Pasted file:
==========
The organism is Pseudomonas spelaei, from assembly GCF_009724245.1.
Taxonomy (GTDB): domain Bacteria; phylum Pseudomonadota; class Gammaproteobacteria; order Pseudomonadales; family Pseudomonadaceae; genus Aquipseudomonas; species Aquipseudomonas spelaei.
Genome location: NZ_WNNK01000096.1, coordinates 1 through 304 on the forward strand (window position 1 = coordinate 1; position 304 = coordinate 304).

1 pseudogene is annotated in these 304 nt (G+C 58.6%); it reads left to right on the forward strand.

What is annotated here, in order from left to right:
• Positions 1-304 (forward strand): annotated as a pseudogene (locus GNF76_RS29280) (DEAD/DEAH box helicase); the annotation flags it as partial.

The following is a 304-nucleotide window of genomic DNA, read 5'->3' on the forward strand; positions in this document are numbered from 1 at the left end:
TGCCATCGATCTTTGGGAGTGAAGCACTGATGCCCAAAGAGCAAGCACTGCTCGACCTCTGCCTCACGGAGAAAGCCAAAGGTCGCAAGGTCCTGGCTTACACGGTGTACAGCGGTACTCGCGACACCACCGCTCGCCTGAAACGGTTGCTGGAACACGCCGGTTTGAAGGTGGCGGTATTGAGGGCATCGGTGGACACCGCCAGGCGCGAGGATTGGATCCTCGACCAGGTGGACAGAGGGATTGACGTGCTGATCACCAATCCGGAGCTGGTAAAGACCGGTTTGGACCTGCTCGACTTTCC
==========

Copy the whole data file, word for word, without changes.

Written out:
The organism is Pseudomonas spelaei, from assembly GCF_009724245.1.
Taxonomy (GTDB): domain Bacteria; phylum Pseudomonadota; class Gammaproteobacteria; order Pseudomonadales; family Pseudomonadaceae; genus Aquipseudomonas; species Aquipseudomonas spelaei.
Genome location: NZ_WNNK01000096.1, coordinates 1 through 304 on the forward strand (window position 1 = coordinate 1; position 304 = coordinate 304).

1 pseudogene is annotated in these 304 nt (G+C 58.6%); it reads left to right on the forward strand.

What is annotated here, in order from left to right:
• Positions 1-304 (forward strand): annotated as a pseudogene (locus GNF76_RS29280) (DEAD/DEAH box helicase); the annotation flags it as partial.

The following is a 304-nucleotide window of genomic DNA, read 5'->3' on the forward strand; positions in this document are numbered from 1 at the left end:
TGCCATCGATCTTTGGGAGTGAAGCACTGATGCCCAAAGAGCAAGCACTGCTCGACCTCTGCCTCACGGAGAAAGCCAAAGGTCGCAAGGTCCTGGCTTACACGGTGTACAGCGGTACTCGCGACACCACCGCTCGCCTGAAACGGTTGCTGGAACACGCCGGTTTGAAGGTGGCGGTATTGAGGGCATCGGTGGACACCGCCAGGCGCGAGGATTGGATCCTCGACCAGGTGGACAGAGGGATTGACGTGCTGATCACCAATCCGGAGCTGGTAAAGACCGGTTTGGACCTGCTCGACTTTCC